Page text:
The Toys R Us liquidation won’t be a breeze for the toy industry

When we were kids, we would drag our parents to the local mall toy store, get our hands on the latest action figure, game, or other must-have toy, and pester them until they bought it for us. – just like the toy makers wanted.

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Now, with the announcement that Toys R Us plans to liquidate and close all 735 stores in the United States, the sector’s last dedicated retail footprint will disappear, leaving manufacturers searching for new ways to capture attention. young people – and their parents’ money. .

“From an experiential perspective, Toys R Us is truly the only showcase for toymakers,” said Marc Rosenberg, entrepreneur and toy marketing manager. “The best way to sell a toy to a child is to let them try it. You can’t do much online. If you don’t have that touchpoint, you’re really missing out on a selling opportunity.

Marketing professionals predicted that toymakers would turn more to experiential marketing tactics such as event sponsorships, pop-up stores and roadshows to get toys into children’s hands, as well as more online content like “unboxing” videos.

“Kids always want to ‘discover’ things,” said Robert Passikoff, founder and president of consulting firm Brand Keys. “Store setups are very engaging, but given the world of social media…there are other ways to expose what’s out there and toymakers are going to have to be a lot smarter in terms of outreach.”

In addition to marketing, the liquidation will create pricing, distribution and technology challenges for toy companies.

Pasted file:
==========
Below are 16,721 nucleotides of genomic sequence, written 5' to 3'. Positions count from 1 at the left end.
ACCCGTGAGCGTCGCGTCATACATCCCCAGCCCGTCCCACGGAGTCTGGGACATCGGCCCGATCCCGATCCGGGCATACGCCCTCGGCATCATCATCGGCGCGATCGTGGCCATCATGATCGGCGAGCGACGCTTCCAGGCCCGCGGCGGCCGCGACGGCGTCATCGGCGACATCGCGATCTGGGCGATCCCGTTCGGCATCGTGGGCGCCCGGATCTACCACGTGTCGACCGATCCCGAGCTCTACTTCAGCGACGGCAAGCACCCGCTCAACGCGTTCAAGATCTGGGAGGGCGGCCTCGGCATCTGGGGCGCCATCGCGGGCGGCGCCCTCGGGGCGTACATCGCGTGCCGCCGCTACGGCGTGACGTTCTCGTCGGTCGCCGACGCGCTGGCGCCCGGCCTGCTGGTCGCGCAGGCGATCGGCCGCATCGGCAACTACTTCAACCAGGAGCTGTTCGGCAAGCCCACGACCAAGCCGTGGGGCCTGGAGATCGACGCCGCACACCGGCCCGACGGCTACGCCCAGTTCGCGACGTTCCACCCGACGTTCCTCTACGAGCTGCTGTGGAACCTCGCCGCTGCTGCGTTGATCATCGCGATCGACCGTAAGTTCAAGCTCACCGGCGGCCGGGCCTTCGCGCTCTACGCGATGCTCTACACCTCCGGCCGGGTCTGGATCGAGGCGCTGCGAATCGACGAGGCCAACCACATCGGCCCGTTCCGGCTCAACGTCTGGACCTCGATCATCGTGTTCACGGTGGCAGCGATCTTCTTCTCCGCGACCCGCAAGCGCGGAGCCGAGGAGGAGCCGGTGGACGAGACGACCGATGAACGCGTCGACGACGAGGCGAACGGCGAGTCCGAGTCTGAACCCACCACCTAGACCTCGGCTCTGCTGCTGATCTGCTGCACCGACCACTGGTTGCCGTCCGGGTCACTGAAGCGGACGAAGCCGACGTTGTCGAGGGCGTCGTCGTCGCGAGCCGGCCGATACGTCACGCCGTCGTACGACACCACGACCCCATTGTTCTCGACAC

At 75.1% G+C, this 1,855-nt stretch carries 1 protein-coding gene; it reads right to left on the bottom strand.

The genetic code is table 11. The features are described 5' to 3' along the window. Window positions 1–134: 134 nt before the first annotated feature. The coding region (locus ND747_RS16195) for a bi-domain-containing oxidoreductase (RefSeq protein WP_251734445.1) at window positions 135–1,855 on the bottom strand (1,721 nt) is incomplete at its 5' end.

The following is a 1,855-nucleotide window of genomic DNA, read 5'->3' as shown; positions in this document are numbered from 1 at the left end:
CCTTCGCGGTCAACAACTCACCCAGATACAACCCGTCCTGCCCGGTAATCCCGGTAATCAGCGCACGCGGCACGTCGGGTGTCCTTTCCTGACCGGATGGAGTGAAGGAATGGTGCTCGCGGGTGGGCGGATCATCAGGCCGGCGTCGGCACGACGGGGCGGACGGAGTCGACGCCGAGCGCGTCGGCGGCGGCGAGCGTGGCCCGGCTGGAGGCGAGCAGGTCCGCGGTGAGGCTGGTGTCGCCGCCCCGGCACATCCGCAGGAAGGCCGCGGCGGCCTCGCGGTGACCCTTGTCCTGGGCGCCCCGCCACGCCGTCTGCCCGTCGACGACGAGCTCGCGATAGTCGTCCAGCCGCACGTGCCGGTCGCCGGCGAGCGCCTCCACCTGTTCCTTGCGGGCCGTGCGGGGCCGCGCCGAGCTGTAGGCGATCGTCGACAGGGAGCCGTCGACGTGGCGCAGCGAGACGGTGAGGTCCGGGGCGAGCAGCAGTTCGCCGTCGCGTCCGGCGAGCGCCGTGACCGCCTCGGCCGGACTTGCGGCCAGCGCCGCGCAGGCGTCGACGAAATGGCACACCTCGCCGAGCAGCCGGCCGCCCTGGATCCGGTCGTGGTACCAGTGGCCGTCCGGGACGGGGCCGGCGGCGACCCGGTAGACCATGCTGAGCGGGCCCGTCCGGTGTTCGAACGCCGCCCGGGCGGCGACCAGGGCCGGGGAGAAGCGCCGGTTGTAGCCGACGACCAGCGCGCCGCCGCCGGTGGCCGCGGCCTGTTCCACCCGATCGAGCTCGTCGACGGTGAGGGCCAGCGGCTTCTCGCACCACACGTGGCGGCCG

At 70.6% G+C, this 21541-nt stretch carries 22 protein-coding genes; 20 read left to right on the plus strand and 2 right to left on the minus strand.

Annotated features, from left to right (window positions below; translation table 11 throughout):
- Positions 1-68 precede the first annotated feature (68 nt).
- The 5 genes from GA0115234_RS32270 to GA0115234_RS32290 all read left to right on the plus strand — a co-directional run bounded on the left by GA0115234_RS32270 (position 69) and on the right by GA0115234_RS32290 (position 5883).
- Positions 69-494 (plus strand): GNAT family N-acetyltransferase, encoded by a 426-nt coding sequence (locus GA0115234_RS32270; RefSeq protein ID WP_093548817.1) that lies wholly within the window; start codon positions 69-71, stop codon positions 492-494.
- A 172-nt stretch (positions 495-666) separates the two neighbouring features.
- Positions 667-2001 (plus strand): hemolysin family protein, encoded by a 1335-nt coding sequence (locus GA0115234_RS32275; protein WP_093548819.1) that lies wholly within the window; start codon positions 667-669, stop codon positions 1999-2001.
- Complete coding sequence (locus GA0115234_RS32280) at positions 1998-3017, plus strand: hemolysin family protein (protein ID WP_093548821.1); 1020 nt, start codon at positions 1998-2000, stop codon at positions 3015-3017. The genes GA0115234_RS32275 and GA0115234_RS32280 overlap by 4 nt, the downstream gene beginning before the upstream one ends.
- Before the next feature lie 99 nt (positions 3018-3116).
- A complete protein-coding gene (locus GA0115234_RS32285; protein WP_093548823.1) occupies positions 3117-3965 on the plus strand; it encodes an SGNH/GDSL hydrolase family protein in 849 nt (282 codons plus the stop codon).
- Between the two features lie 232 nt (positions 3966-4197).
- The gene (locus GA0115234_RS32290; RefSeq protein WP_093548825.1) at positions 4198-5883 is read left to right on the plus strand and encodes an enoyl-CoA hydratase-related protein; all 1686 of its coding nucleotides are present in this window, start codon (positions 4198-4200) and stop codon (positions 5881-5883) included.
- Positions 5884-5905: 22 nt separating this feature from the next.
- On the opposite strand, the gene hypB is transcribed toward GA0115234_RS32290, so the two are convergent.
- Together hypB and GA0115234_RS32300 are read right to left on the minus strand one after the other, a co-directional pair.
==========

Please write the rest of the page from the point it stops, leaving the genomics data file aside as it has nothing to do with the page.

Analysts say it will be a headache for toy industry heavyweights like Hasbro and Mattel in the short term as Toys R Us winds down its U.S. retail operations, which includes shopping in its top 200 stores in hopes of keeping them open.

“I think there’s some short-term disruption – it’s more of a result of Toys R Us selling off inventory and obviously they’re going to cut prices,” said Eric Handler, media and market analyst. entertainment at MKM Partners.

“It’s a transition year, I think it’s because it’s unclear where you have to distribute and what the allocations should be,” said Jim Silver, CEO of toy review site TTPM.com. .

While a large majority of toys are still sold in physical stores, online competition looms large. “E-commerce exposure has increased in recent years,” said Jaime Katz, equity analyst at Morningstar.

A growing reliance on Amazon could threaten toymakers’ profits, she said, and could prompt brands to invest more in their own online channels. “You wonder if they’re going to make a bit of an effort to sell on their own platforms…to make sure prices stay optimal to protect the brand.”

Ultimately, analysts expect Toys R Us’ exit from the market to help larger toymakers gain market share. For small manufacturers, who are faced with crowding out big box or department stores, it’s a different story.

“Toys R Us was much more important to small businesses that couldn’t fit on the shelves of Target or Walmart,” Katz said.

A silver lining could be that independent retailers could gain a foothold in the market.

In addition to big box stores, Toys R Us’ market share would likely be taken up by a combination of department stores and less conventional types of retailers such as pharmacies, party supplies and craft stores.

If there’s a silver lining, it’s the suggestion that these retail maneuvers offer an opening for independent retailers to regain a foothold in the market – a prospect that could also be a lifeline for smaller manufacturers.

“There’s all this thinking in the toy industry that Toys R Us killed the moms and pops, Amazon killed Toys R Us, and it’s kind of funny…for the moms and pops and some independents now, there is definitely a possibility to come back,” Rosenberg said.

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